Last month’s recovery of rusted artefacts brings the number of cannons, plus fragments of another, found last year during preparations for the port expansion project to 15.
“We don’t know what’s down there,” Corps District archaeologist Andrea Farmer told CNN, saying “much of the river is unknown.”
They said – based on measurements and appearance – that the guns could have come from HMS Rose, a famous British warship that mixed it with settlers during the revolution or as the UK calls it. United, the War of Independence. Nearly 250 years ago, the British scuttled the ship in the Savannah River to block the channel and prevent French ships from coming to the aid of settlers trying to retake the city.
But they quickly realized that the theory doesn’t hold water, so to speak. It turns out that HMS Rose was sunk further upstream and her artillery was apparently withdrawn beforehand.
British records indicate that the guns may have belonged to two or more British troop transports also sunk to block the canal.
Farmer says officials believe the cannons are associated with the Revolutionary War. Experts look for distinguishing marks or characteristics that can help verify provenance, such as a known inventory of what a ship was carrying.
So why were British troops in Savannah?
A short refresher course might help answer this question.
HMS Rose, with her 20 guns and 160 sailors, and other ships were brought in to aid the other Redcoats.
The warship was already famous, having been a “plague” to the colonists, as the Royal Navy puts it. He suppressed smuggling in Rhode Island, prompting the formation of the precursor to the United States Navy. The Rose fought and patrolled the New York waterways and parts of the eastern seaboard before heading south.
“The French had blockaded the port of Savannah, preparing to attack,” Stephen James, an archaeologist with the Commonwealth Heritage Group, says in the Corps video. “They scuttled those troop transports to keep the French out and basically saved the town from the start of the takeover. They plugged the canal where…the French couldn’t come up and take the city.”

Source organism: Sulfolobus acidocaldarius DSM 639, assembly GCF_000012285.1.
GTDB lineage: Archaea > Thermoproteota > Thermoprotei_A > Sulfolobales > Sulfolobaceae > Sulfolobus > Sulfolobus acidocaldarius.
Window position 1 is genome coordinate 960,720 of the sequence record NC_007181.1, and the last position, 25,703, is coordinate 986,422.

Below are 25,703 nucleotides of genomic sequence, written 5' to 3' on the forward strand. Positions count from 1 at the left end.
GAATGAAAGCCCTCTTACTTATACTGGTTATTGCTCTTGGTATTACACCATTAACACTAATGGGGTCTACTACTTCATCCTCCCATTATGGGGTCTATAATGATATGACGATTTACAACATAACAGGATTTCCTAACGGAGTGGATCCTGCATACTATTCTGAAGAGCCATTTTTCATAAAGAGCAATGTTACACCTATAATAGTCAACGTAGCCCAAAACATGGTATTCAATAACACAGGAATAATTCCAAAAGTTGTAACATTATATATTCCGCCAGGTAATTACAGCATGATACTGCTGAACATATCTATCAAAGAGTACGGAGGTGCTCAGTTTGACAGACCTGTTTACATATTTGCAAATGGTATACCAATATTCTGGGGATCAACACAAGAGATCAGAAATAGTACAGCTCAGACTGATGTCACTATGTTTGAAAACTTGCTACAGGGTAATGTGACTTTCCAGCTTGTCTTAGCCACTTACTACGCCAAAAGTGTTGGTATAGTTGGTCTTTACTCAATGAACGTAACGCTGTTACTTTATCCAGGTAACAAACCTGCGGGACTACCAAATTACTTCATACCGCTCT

The guns discovered last February appear to date from the mid-1700s – predating the Civil War by around a century – which closely matches the story of HMS Rose. They are about 5 feet long.
Further study and removal of sediment on the guns can provide information on when and where they were made.
“I think it’s fantastic and interesting when artifacts of maritime history come to light,” said Cmdr. Jim Morley, the UK’s deputy naval attache in Washington, told CNN last year. “It just gives us the opportunity to look back on our shared maritime history and history in general.”
CNN reached out to Morley on Tuesday for further comment.
Further research and analysis awaits us
Salvage divers assisted the Commonwealth Heritage Group in removing munitions from the channel. Divers can only work at high or low tide and when no cargo is passing directly overhead. The conditions are dangerous and the government has discouraged treasure hunters from diving in these waters.
“The tide turns and it turns like this. You have no (visibility) screws,” says diver Richard Steele in the video. “The current tears you apart, you cling to life half the time, trying to make your way there. Every time you step into the water, you’re racing against time.”
The crews placed slings under the guns and used inflatable lifting bags to free them from the mud. They were moved to a holding area ahead of the January resumption.
It is possible that the cannons come from several ships – either for combat or for ballast.
Robert Neyland, chief of the Underwater Archeology Branch of the Naval History and Heritage Command, said last year that it was possible the Civil War battleship was carrying older weapons and further research is needed. It is possible that some of the guns were used at Fort Jackson, which was built in the early 1800s, or elsewhere and discarded.
“You have to do the detective work to solve the mystery,” Neyland said at the time.
Farmer says officials will identify some of the artillery pieces — which are kept in protective troughs — for safekeeping and, ideally, put them on display in Savannah.
The Corps, meanwhile, is in the final stages of deepening the harbor from 42ft to 47ft to ensure the supertankers have enough room to navigate.
Besides cannons, archaeologists using sonar have found anchors and tiller balls, a type of ammunition designed to destroy ships’ rigging. They were commonly used during the Revolutionary War. Divers also studied “cradles” – underwater obstructions placed in the river to keep Union shipping away during the Civil War.
The Savannah office of the Army Corps of Engineers will provide more details to media next week. An expert will provide an analysis of what has been learned. “They’re still actively researching the archives and working with other experts on this, so they’ll have more information to share,” Farmer said.
The public will have a chance to learn more at 7 p.m. ET on February 17 during a free program at the Savannah History Museum. Face masks are mandatory.